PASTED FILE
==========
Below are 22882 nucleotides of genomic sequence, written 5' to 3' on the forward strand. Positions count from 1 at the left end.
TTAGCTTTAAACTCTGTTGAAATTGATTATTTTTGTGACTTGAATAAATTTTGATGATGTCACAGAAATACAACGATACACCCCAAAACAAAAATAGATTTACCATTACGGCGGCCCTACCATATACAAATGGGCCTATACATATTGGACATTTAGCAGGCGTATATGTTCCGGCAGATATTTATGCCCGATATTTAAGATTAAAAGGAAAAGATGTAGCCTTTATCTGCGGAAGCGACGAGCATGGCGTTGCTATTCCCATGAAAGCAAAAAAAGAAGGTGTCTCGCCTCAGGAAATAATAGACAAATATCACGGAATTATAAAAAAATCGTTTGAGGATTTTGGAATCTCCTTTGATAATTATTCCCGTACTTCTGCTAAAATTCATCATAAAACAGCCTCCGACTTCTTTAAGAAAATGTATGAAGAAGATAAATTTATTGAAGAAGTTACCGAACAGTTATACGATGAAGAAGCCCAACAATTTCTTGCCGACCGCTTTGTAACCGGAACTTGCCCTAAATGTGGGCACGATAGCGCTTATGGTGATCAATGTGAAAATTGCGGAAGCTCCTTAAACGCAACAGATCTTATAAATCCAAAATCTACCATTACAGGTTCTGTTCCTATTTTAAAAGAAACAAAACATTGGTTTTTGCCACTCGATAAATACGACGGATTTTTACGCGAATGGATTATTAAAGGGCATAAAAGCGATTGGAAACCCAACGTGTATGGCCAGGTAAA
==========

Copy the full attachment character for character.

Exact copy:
Below are 22882 nucleotides of genomic sequence, written 5' to 3' on the forward strand. Positions count from 1 at the left end.
TTAGCTTTAAACTCTGTTGAAATTGATTATTTTTGTGACTTGAATAAATTTTGATGATGTCACAGAAATACAACGATACACCCCAAAACAAAAATAGATTTACCATTACGGCGGCCCTACCATATACAAATGGGCCTATACATATTGGACATTTAGCAGGCGTATATGTTCCGGCAGATATTTATGCCCGATATTTAAGATTAAAAGGAAAAGATGTAGCCTTTATCTGCGGAAGCGACGAGCATGGCGTTGCTATTCCCATGAAAGCAAAAAAAGAAGGTGTCTCGCCTCAGGAAATAATAGACAAATATCACGGAATTATAAAAAAATCGTTTGAGGATTTTGGAATCTCCTTTGATAATTATTCCCGTACTTCTGCTAAAATTCATCATAAAACAGCCTCCGACTTCTTTAAGAAAATGTATGAAGAAGATAAATTTATTGAAGAAGTTACCGAACAGTTATACGATGAAGAAGCCCAACAATTTCTTGCCGACCGCTTTGTAACCGGAACTTGCCCTAAATGTGGGCACGATAGCGCTTATGGTGATCAATGTGAAAATTGCGGAAGCTCCTTAAACGCAACAGATCTTATAAATCCAAAATCTACCATTACAGGTTCTGTTCCTATTTTAAAAGAAACAAAACATTGGTTTTTGCCACTCGATAAATACGACGGATTTTTACGCGAATGGATTATTAAAGGGCATAAAAGCGATTGGAAACCCAACGTGTATGGCCAGGTAAA